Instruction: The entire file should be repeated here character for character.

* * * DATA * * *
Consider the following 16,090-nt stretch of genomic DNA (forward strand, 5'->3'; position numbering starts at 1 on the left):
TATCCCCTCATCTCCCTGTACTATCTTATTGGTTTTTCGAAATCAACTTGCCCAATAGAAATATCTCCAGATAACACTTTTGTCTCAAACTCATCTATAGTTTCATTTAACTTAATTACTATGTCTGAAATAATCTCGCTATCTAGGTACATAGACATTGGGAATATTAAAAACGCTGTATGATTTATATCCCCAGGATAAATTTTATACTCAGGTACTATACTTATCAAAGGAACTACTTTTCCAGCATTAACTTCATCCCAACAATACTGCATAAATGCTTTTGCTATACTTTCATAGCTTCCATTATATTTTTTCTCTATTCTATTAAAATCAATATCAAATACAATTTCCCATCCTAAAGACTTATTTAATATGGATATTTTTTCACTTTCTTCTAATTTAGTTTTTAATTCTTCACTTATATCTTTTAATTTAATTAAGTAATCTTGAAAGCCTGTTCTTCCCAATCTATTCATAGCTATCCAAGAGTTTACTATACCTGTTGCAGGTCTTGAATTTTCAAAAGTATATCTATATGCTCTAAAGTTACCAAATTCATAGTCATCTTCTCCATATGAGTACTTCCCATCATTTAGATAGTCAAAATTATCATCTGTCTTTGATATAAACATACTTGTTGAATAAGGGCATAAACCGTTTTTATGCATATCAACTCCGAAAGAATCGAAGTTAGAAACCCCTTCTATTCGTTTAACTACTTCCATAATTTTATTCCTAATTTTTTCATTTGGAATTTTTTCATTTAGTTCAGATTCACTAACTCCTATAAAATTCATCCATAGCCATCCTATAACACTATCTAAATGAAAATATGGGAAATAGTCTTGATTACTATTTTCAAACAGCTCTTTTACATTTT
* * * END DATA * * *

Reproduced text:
Consider the following 16,090-nt stretch of genomic DNA (forward strand, 5'->3'; position numbering starts at 1 on the left):
TATCCCCTCATCTCCCTGTACTATCTTATTGGTTTTTCGAAATCAACTTGCCCAATAGAAATATCTCCAGATAACACTTTTGTCTCAAACTCATCTATAGTTTCATTTAACTTAATTACTATGTCTGAAATAATCTCGCTATCTAGGTACATAGACATTGGGAATATTAAAAACGCTGTATGATTTATATCCCCAGGATAAATTTTATACTCAGGTACTATACTTATCAAAGGAACTACTTTTCCAGCATTAACTTCATCCCAACAATACTGCATAAATGCTTTTGCTATACTTTCATAGCTTCCATTATATTTTTTCTCTATTCTATTAAAATCAATATCAAATACAATTTCCCATCCTAAAGACTTATTTAATATGGATATTTTTTCACTTTCTTCTAATTTAGTTTTTAATTCTTCACTTATATCTTTTAATTTAATTAAGTAATCTTGAAAGCCTGTTCTTCCCAATCTATTCATAGCTATCCAAGAGTTTACTATACCTGTTGCAGGTCTTGAATTTTCAAAAGTATATCTATATGCTCTAAAGTTACCAAATTCATAGTCATCTTCTCCATATGAGTACTTCCCATCATTTAGATAGTCAAAATTATCATCTGTCTTTGATATAAACATACTTGTTGAATAAGGGCATAAACCGTTTTTATGCATATCAACTCCGAAAGAATCGAAGTTAGAAACCCCTTCTATTCGTTTAACTACTTCCATAATTTTATTCCTAATTTTTTCATTTGGAATTTTTTCATTTAGTTCAGATTCACTAACTCCTATAAAATTCATCCATAGCCATCCTATAACACTATCTAAATGAAAATATGGGAAATAGTCTTGATTACTATTTTCAAACAGCTCTTTTACATTTT